While the press releases around the paper have emphasized the conclusion that climate engineering offers no easy solution and the analysis favors mitigation (i.e. “Cutting Carbon Emissions Our Best Option for Slowing Global Warming Study Finds“), I do not see this paper as the end of the conversation or providing an answer.  In fact, our analysis is ill-equipped to answer the question of what should be done for a couple of reasons:

First, our criteria and their measures were developed on a mix of what the most apparent dimensions of climate engineering options were through a general survey of the literature and what measures were available.  Engagement with the decision-makers and stakeholders about the options and what is important to them could identify additional criteria or measures that would be useful to them.

Second, in our analysis, the six criteria were all valued equally with each ranking being calculated on a five point scale and represented as such.  We chose to give each criteria equal footing as we felt each criteria was important.  However, these criteria represent various dimensions of things in our society that will be impacted by pursuing each option and different stakeholders will care or value most about different dimensions.  Some stakeholders may be very concerned about the ecological risks an option poses, while other stakeholders may be very concerned about the costs to the general economy, while others may be very concerned about the equity issues.  In societal decision-making, these criteria would be weighted differentially to reflect importance of the various criteria to stakeholders.  As Dietz (2013:42) writes “Social scientific expertise can be useful in describing the value positions that exist around an issue and how prevalent they are… But scientific expertise does not have any special privilege in determining what values should be favored and what values should be harmed when a decision is made.”

Matthew Nisbet recently proposed “New Model for Climate Advocacy” that urges climate advocates to put all technologies and options on the table for consideration in an effort to gain broad public and political support (“A New Model for Climate Advocacy“).  Our framework can provide a useful tool for concisely laying out a range of options and starting a dialogue between scientists and stakeholders about the general dimensions of a range of climate and the identification of further questions of interests.

 

References

Daniela F Cusack, Jonn Axsen, Rachael Shwom, Lauren Hartzell-Nichols, Sam White, and Katherine RM Mackey 2014. An interdisciplinary assessment of climate engineering strategies. Frontiers in Ecology and the Environment 12: 280–287.http://dx.doi.org/10.1890/130030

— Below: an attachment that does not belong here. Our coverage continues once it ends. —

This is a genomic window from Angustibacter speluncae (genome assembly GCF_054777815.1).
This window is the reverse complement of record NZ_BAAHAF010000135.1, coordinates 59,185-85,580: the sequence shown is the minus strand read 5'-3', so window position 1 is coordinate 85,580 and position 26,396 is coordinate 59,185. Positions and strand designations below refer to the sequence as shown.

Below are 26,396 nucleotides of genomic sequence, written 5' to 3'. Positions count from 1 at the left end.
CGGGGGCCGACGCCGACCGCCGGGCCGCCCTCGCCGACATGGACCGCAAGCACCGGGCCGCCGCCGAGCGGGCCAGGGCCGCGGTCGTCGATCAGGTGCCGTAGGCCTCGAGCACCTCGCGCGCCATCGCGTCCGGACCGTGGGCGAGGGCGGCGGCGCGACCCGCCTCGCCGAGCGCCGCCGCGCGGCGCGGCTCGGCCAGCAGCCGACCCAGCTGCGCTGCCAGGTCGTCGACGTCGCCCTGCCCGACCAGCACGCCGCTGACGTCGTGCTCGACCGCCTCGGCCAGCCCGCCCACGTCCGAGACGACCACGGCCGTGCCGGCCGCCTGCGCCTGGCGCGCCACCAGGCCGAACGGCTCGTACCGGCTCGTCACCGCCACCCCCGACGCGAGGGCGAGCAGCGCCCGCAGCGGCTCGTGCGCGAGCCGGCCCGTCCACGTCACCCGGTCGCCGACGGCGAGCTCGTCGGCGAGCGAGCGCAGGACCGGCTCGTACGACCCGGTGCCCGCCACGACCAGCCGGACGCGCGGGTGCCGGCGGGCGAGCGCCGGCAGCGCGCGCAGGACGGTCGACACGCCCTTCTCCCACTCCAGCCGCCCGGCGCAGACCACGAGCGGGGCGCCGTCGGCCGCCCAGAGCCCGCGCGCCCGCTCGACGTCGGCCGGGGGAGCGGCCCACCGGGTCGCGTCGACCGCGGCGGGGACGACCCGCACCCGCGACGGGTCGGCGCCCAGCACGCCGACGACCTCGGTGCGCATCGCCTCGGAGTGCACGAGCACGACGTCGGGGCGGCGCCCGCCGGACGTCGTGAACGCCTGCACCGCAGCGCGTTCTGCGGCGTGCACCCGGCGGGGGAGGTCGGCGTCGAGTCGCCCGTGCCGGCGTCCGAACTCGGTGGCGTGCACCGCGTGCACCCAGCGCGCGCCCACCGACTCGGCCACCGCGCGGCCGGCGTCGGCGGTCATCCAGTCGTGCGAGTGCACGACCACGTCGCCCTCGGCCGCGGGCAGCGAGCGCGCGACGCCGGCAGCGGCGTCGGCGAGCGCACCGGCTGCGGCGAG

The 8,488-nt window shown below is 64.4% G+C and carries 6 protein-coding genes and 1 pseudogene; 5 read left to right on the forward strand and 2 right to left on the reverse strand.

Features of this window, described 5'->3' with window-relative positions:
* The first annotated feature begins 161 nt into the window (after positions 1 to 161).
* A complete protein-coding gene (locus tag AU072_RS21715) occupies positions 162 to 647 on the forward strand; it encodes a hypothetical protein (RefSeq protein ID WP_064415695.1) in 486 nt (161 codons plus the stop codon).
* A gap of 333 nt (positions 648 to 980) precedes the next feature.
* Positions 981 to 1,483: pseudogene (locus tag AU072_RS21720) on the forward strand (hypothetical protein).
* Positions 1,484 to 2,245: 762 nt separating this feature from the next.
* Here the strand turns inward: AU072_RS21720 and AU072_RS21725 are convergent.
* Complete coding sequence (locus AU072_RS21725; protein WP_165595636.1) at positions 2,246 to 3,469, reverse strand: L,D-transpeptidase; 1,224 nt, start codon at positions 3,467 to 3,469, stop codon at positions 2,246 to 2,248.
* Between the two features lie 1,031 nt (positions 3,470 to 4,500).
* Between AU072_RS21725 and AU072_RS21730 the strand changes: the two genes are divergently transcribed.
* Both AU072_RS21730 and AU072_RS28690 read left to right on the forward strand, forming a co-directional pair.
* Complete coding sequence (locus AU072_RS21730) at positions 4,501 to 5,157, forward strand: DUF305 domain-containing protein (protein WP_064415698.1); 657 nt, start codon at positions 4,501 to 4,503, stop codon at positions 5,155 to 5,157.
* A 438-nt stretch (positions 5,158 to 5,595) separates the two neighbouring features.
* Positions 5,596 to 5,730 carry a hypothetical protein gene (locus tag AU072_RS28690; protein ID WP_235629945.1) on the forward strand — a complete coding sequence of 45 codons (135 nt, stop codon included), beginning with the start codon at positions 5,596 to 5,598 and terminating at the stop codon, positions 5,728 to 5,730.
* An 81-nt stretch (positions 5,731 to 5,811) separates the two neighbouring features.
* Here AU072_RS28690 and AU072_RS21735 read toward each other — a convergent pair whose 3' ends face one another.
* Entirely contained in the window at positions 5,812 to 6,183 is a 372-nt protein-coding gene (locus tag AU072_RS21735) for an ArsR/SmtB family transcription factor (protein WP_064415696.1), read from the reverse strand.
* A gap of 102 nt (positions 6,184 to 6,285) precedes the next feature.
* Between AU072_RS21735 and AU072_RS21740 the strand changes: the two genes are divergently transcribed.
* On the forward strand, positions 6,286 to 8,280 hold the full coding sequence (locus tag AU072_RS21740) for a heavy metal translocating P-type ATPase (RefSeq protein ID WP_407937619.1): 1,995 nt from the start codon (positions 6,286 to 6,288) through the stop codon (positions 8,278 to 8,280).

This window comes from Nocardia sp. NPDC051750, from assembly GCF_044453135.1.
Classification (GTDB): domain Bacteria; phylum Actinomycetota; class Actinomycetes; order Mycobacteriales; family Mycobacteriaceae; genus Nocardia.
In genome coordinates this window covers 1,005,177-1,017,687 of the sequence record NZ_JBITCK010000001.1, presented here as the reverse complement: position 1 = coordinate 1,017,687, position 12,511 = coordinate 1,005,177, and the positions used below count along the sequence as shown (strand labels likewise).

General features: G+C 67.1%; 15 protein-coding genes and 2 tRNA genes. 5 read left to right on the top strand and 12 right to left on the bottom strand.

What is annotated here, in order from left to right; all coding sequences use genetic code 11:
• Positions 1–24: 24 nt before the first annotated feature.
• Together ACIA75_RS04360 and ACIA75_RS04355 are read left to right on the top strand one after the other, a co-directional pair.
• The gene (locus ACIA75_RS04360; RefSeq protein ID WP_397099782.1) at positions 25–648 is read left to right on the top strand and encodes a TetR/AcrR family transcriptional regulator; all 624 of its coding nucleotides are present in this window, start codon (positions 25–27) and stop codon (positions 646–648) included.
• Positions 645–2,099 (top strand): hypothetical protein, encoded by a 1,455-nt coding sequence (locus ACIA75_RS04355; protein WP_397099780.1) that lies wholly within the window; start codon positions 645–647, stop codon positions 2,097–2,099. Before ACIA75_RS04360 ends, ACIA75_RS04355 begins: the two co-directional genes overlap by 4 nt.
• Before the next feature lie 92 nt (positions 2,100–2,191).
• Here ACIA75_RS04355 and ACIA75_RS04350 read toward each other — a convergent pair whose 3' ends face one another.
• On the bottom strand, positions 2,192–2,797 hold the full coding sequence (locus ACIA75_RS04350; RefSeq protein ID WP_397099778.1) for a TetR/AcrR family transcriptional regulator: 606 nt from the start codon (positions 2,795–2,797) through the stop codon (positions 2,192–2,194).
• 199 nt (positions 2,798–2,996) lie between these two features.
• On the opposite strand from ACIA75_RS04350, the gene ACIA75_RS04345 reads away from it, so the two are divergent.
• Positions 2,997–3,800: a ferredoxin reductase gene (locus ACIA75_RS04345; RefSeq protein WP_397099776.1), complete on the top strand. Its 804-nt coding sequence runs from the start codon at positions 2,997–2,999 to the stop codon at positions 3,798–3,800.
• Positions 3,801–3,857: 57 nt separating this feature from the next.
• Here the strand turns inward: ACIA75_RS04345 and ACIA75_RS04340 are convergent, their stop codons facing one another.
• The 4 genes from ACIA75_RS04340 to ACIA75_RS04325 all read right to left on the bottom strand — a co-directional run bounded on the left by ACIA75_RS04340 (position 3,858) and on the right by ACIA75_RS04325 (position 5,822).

Dietz, T. (2013).  “Epistomology, Ontology, and the Practice of Structural Human Ecology” pp. 31-52 in Structural Human Ecology: New Essays in Risk, Energy, and Sustainability. Editors Thomas Dietz and Andrew Jorgensen. Washington State University Press: Pullman, WA.

 

ShwomRachael Shwom is an assistant professor in the Human Ecology department who specializes in climate and society. She earned her Ph.D. in Sociology with a specialization in Environmental Science and Policy at Michigan State University in 2008. Her dissertation research focused on how different governmental, business, and environmental organizations sought to influence U.S. policies on appliance energy efficiency over the past three decades. She is interested in energy efficiency policy because efficiency improvements are often identified as an important and politically feasible step for reducing the U.S. greenhouse gas emissions that drive climate change. She has also researched formation of public opinions on climate change, social science’s role in enabling decision-makers to act on climate change under uncertainty, and media’s coverage of climate change.

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The Washington Geoengineering Consortium does not necessarily endorse the ideas contained in this or any other guest post. Our aim is to provide a space for the expression of a range of perspectives on geoengineering.

  • Probably because she does not know about it, Rachael has left out the most hopeful approach of all.

    The current issue of _Science_ has this bit in it.

    “The various components of the environmental footprint of humanity
    must be reduced to remain within planetary boundaries.”

    I ask: Why?

    There is already a $100 billion dollar satellite communication
    business where the expensive parts are well outside the “planetary
    boundaries”-much of it clear out in geosynchronous orbit.

    Can anyone think of a reason we should not move primary energy
    production out there too?

    Dr. J Peter Vajk discussed the widespread effect of abundant low cost clean energy from space in “Doomsday has been cancelled” (1978). In the last two years two companies, SpaceX and Reaction Engines, Ltd (UK) have made it clear they can get the launch cost down to where power from space would undercut coal.

    At the very least, this geoengineeing approach needs a fair hearing.

    Keith Henson